Youth Diversion (NSW)

When a young person commits an offence in New South Wales, they can be prosecuted in the Children’s Court. Alternately, where it is appropriate, the matter can be diverted away from the formal justice system if the young person agrees to take part in a diversionary program. A young person can be referred to a diversionary program by the police or by the court. This page deals with youth diversion in New South Wales.

Legislation and youth diversion

In New South Wales, the Children (Criminal Proceedings) Act 1987 contains the processes for trying and sentencing children for criminal offences.

The Young Offenders Act 1997 sets out the alternative processes for dealing with children who admit offences and want to take responsibility for their actions but avoid going through the court system.

Why do youth diversion programs exist?

Diversion programs are designed to hold young people accountable for their actions in a way that helps them to learn from their mistakes. They allow a young person to avoid going through the formal justice system and getting a criminal record, while fostering an understanding of the consequences of actions and encouraging the youth to address any underlying issues that contributed to their offending.  


A young person who has committed an offence that does not involve violence may be given a warning. A warning is given by the investigating officer on the spot and does not have any conditions attached.


A young person who has committed an eligible offence may be given a caution by police if they admit the offence and agree to be given a caution, and if the police officer considers it is appropriate. A court may also give a caution to a young person for certain offences and then dismiss the proceedings.

In deciding whether it is appropriate to give a caution, the following must be considered:

  • The seriousness of the offence
  • The degree of violence involved
  • The harm caused
  • The number of nature of offences that have been committed by the young person
  • Any other matter they think relevant

A person who gives a caution must ensure that the young person understands the caution and if practicable, give the caution in the presence of a parent or another adult. A caution must not have conditions attached to it.

When a caution has been given, there are no further consequences for the young person.

Youth justice conferences

A young person who is charged with an offence and appears in court may be referred to participate in a youth justice conference by the magistrate. This may occur only if the young person admits the offence and the offence is one for which a conference can be held.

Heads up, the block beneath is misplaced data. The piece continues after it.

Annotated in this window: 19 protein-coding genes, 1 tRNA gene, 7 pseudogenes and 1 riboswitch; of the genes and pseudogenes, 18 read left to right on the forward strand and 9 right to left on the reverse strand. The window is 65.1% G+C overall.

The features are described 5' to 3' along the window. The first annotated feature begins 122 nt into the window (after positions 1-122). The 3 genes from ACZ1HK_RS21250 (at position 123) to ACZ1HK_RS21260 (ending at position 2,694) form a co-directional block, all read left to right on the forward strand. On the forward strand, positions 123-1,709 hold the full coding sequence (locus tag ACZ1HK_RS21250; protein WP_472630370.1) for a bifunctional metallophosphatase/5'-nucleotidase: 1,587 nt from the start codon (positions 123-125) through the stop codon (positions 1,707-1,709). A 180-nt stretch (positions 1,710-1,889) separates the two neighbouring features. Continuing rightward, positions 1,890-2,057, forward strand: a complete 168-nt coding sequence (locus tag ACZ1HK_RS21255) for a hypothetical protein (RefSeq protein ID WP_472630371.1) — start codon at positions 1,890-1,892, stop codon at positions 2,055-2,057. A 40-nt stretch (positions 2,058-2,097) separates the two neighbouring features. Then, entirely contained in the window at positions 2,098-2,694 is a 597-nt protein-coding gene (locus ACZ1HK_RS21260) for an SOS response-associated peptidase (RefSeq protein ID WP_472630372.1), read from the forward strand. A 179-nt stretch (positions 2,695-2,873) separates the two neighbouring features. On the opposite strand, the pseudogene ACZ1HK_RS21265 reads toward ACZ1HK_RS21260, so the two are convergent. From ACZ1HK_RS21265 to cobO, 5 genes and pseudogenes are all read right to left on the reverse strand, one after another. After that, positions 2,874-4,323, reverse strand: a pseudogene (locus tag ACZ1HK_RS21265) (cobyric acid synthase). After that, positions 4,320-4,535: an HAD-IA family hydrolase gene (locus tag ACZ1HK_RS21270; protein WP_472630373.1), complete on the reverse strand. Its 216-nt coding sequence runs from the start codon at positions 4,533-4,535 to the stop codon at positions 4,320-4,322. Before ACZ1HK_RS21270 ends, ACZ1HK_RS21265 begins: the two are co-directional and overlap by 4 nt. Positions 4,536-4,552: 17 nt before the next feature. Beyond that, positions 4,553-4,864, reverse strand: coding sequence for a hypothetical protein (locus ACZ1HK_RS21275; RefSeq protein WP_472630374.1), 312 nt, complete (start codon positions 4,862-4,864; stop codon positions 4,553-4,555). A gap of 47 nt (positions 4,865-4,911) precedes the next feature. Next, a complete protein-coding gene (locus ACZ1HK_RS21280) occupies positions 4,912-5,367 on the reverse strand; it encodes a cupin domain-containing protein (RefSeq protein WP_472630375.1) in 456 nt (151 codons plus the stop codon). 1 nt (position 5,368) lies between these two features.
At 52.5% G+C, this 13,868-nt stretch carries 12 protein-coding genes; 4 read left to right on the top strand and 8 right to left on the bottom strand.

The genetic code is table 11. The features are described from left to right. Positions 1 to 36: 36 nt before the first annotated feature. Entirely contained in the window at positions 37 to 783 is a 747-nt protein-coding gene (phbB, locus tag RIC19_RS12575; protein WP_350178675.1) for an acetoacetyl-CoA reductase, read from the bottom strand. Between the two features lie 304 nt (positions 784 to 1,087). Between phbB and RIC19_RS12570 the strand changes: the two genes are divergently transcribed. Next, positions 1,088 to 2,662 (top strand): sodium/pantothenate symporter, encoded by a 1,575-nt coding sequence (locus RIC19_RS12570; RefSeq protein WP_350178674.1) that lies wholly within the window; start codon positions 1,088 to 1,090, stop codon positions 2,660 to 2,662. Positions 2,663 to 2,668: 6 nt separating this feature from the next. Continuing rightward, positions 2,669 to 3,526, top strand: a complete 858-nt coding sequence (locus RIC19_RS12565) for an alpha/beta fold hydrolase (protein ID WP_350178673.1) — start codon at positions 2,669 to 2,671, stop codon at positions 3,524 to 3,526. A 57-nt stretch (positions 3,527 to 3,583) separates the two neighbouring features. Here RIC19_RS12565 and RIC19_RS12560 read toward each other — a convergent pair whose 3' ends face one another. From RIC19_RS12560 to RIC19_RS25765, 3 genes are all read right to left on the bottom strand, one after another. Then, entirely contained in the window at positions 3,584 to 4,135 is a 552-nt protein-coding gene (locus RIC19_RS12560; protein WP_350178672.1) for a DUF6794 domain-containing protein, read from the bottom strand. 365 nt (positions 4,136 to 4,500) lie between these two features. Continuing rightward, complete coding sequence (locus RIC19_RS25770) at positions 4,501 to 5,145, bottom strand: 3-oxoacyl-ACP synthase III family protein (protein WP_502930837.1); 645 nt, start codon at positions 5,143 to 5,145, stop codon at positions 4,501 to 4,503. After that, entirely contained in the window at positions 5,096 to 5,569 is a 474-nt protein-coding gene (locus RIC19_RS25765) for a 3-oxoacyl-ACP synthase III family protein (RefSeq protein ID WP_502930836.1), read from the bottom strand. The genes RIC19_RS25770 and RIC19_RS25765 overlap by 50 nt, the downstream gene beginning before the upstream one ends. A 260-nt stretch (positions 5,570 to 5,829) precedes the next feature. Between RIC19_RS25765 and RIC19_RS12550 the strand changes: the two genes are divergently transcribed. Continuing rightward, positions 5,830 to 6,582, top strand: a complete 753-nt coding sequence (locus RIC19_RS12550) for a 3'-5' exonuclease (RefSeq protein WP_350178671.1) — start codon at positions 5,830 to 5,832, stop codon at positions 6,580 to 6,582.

A youth justice conference involves the young person meeting with people who have been affected by their actions to discuss what happened and how it can be rectified. Participants try to agree on an outcome plan to avoid future offending by the young person. This may involve the young person apologising to the victim or taking part in programs.

If the participants cannot agree on an outcome plan or if the young person fails to complete the requirements of the plan, the matter will be referred back to the Children’s Court for the proceedings to continue.

If the young person successfully completes the requirements of the outcome plan, the matter will not come back before the court and there will be no further consequences for them.

Adult diversionary programs

New South Wales also has diversionary programs that are available to adults who have committed certain types of offences. These include the Magistrates Early Referral Into Treatment (MERIT) Program for adult offenders with drug or alcohol problems and the Traffic Offenders Intervention Program (TOIP), which provides offenders with skills and information to become safer drivers.

If you require legal advice or representation in any legal matter, please contact Go To Court Lawyers.


Fernanda Dahlstrom

Fernanda Dahlstrom has a Bachelor of Laws from Latrobe University, a Graduate Diploma in Legal Practice from the College of Law, a Bachelor of Arts from the University of Melbourne and a Master of Arts (Writing and Literature) from Deakin University. Fernanda practised law for eight years, working in criminal defence, child protection and domestic violence law in the Northern Territory. She also practised in family law after moving to Brisbane in 2016.
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